It was July 11, 2008, that we arrived to Nicaragua. Confused, exhausted, frustrated over lost luggage and language barriers and currency exchance – but so full of anticipation for the year to come. And we had no idea then what the next 13 months would hold or how fast they’d fly by.
So it was that last Saturday marked our MPI one-year anniversary. A year ago on that day, the old PDs picked us up from the airport and whisked us off to dinner at a traditional Nicaraguan restaurant called Doña Haydee’s. Over our first tastes of gallo pinto and cacao, the “old balls” recounted funny stories from the year, telling us what to look forward to and what would be hard. And last week, we found ourselves in the same restaurant on the same day… but this time a year later, with the new group in tow. The parallels were uncanny and bittersweet. This time we were the old ones. We were the ones speaking Spanish with confidence, advising what to order, and laughing over the past few months.
Having the new group of PDs finally here (after so many hours of selection and anticipation!) incites even stronger feelings of nostalgia for the past year… and both despair and excitement in expectation of the coming transition back to life in the States. It’s a beginning for all of us. The beginning of adjustment and orientation for the newbies. And the beginning of the end for us “old balls.” There are lots of goodbyes to come as we begin our trek out.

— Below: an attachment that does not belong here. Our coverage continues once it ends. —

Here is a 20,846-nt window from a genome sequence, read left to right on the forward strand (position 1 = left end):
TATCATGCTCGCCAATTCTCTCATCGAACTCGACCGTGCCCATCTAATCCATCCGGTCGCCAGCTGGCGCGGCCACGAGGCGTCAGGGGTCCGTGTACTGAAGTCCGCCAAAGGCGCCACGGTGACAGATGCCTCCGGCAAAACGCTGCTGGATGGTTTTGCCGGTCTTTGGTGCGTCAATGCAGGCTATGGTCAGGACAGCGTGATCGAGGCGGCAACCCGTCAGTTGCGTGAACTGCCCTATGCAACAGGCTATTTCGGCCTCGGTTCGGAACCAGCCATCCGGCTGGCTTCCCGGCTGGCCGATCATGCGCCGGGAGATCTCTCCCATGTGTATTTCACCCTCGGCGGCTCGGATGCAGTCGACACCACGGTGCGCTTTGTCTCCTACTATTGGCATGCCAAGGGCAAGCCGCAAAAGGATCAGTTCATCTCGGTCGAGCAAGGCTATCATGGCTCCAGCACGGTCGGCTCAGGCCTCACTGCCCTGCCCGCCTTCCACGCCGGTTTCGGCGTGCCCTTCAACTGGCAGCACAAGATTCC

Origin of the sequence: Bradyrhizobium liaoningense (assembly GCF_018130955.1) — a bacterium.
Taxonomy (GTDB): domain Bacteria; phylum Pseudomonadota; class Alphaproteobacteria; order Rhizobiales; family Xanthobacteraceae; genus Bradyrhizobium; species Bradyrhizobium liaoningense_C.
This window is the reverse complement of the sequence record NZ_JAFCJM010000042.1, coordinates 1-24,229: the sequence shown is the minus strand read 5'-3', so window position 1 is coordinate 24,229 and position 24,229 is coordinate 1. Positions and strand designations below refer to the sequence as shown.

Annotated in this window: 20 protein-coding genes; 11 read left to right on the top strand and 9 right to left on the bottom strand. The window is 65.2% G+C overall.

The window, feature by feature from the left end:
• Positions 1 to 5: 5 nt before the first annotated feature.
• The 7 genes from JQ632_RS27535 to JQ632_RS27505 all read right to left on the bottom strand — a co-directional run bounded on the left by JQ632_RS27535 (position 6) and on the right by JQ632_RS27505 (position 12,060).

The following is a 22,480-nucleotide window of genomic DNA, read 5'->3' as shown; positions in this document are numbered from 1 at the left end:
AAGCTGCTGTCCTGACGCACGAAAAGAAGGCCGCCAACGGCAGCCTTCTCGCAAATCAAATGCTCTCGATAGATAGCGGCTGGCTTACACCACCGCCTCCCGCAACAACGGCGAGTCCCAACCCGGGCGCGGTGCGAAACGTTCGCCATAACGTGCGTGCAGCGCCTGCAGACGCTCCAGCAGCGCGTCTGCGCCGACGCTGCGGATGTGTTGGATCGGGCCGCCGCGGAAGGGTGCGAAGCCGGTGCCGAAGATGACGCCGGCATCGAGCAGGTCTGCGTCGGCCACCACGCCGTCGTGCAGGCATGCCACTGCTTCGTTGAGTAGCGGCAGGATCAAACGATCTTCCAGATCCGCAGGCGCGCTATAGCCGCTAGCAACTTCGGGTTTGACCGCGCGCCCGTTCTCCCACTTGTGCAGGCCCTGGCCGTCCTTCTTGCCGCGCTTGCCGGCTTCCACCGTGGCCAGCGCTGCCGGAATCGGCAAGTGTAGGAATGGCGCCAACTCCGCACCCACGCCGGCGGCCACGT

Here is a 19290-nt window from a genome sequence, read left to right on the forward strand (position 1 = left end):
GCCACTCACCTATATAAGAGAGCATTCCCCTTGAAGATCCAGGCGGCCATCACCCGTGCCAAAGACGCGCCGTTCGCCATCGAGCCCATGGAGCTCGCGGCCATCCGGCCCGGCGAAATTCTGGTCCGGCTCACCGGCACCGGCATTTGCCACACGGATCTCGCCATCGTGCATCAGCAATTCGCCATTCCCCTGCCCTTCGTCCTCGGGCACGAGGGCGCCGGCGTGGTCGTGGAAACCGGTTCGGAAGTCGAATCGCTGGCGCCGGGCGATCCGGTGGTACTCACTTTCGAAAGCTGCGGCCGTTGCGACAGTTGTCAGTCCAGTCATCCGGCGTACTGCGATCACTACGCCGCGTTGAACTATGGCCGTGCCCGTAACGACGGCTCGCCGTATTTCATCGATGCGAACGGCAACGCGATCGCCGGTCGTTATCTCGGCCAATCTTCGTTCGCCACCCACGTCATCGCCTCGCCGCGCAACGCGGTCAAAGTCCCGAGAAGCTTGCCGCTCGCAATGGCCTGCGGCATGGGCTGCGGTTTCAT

Leaving this place behind will be a process of contemplating and reconciling. Saying goodbye is hard, but perhaps harder is the thought that this phase of life is ending. Living in community. Working alongside friends, both gringo and Nica. Spending hours in a rural neighborhood, playing and exploring. Sitting in families’ homes. Speaking Spanish. Having time to ask the “why” questions and put together a more complete picture of what is this world. It’s all about to end.
Nikki heads out next Wednesday (because she wants to go to med school or something?!?) and the rest of us depart in early August. The next few weeks will fly by. And though it seemed at times that this time would never come, when I board my flight to go home I know I’ll be wishing this chapter wasn’t over.